Notes

Acknowledgments

This work was supported by a Grant-in-Aid for Challenging Exploratory Research #15K14992 from the Japan Society for the Promotion of Science (to T. K.) and by the Nagoya University Science Foundation (to H. N.). Masaki Shibata and Kiyotaka Mori (Nagoya University) are acknowledged for their technical assistance. The authors are grateful to Dr. Kin-ichi Oyama (Chemical Instrument Center, Nagoya University) for his help in elemental analyses.

Compliance with ethical standards

Conflict of interest

The authors declare that there are no conflicts of interest.

Supplementary material

775_2016_1337_MOESM1_ESM.pdf (191 kb)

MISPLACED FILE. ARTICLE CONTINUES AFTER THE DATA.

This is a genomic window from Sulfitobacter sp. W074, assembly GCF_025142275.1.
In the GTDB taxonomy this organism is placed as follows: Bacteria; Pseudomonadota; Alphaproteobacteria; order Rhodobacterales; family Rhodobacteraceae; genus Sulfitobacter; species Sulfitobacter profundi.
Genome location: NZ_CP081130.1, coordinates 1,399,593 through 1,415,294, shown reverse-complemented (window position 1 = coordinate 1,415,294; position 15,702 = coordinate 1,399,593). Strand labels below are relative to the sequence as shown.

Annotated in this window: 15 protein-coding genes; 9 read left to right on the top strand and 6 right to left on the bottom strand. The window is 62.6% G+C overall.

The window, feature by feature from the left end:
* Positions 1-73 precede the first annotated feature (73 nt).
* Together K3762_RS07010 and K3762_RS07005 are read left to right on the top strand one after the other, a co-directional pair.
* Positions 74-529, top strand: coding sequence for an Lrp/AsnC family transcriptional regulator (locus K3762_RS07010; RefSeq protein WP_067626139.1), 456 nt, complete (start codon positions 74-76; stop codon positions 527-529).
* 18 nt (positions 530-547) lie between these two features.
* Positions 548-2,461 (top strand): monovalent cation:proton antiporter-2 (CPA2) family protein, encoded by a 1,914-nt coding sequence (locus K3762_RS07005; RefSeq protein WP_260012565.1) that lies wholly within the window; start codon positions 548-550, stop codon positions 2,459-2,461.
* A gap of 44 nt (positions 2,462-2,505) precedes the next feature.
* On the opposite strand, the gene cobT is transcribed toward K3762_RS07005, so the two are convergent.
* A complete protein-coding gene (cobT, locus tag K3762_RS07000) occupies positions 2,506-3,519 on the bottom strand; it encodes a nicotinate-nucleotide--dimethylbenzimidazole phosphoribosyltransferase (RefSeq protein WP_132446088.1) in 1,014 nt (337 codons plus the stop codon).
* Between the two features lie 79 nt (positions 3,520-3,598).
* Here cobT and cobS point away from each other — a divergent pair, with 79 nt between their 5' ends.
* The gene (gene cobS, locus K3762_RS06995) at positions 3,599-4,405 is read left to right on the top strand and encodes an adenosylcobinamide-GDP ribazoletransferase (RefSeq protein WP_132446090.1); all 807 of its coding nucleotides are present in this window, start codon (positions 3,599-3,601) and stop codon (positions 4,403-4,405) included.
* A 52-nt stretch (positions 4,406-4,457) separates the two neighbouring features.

Supplementary material 1 (PDF 190 kb)

References

  1. 1.
    Ito K, Chiba T, Ishii T, Igarashi Y, Katoh Y, Oyake T, Hayashi N, Satoh K, Hatayama I, Hatayama M, Yamamoto M, Nabeshima Y (1997) Biochem Biophys Res Commun 236:313–322CrossRefGoogle Scholar
  2. 2.
    Kobayashi A, Kang M-I, Okawa H, Ohtsuji M, Zenke Y, Chiba T, Igarashi K, Yamamoto M (2004) Mol Cell Biol 24:7130–7139CrossRefPubMedPubMedCentralGoogle Scholar
  3. 3.
    Motohashi H, O’Conner T, Katsuoka F, Engel JD, Yamamoto M (2002) Gene 294:1–12CrossRefPubMedGoogle Scholar
  4. 4.
    Baumer M, Baumer I (2002) Antioxid Redox Signal 4:749–758CrossRefGoogle Scholar
  5. 5.
    Riley RJ, Workman P (1992) Biochem Pharmacol 43:1657–1669CrossRefPubMedGoogle Scholar
  6. 6.
    Kimura T, Yoshida K, Yamamoto C, Suzuki M, Uno T, Isobe M, Naka H, Yasuike S, Satoh M, Kaji T, Uchiyama M (2012) J Inorg Biochem 117:140–146CrossRefPubMedGoogle Scholar
  7. 7.
    Fujiwara Y, Mitani M, Yasuike S, Kurita J, Kaji T (2005) J Health Sci 51:333–340CrossRefGoogle Scholar